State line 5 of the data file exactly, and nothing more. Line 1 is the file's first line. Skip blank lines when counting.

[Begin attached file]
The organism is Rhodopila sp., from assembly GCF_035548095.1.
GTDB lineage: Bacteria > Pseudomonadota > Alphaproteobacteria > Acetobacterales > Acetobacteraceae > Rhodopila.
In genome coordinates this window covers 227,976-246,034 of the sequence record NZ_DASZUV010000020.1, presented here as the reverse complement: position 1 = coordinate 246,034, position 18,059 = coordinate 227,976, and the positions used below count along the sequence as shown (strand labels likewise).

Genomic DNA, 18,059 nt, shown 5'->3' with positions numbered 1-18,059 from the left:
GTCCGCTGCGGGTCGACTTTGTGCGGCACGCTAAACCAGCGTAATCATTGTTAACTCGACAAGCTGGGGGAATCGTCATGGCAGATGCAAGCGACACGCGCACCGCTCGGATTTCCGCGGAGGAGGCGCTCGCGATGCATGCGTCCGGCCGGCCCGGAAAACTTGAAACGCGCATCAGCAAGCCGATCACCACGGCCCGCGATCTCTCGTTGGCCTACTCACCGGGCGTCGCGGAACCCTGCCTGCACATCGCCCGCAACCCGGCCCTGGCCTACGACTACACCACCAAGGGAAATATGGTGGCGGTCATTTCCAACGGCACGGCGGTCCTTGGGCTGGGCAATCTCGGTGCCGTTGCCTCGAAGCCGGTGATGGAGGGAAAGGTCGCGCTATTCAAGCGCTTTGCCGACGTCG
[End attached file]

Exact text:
GTCCGCTGCGGGTCGACTTTGTGCGGCACGCTAAACCAGCGTAATCATTGTTAACTCGACAAGCTGGGGGAATCGTCATGGCAGATGCAAGCGACACGCGCACCGCTCGGATTTCCGCGGAGGAGGCGCTCGCGATGCATGCGTCCGGCCGGCCCGGAAAACTTGAAACGCGCATCAGCAAGCCGATCACCACGGCCCGCGATCTCTCGTTGGCCTACTCACCGGGCGTCGCGGAACCCTGCCTGCACATCGCCCGCAACCCGGCCCTGGCCTACGACTACACCACCAAGGGAAATATGGTGGCGGTCATTTCCAACGGCACGGCGGTCCTTGGGCTGGGCAATCTCGGTGCCGTTGCCTCGAAGCCGGTGATGGAGGGAAAGGTCGCGCTATTCAAGCGCTTTGCCGACGTCG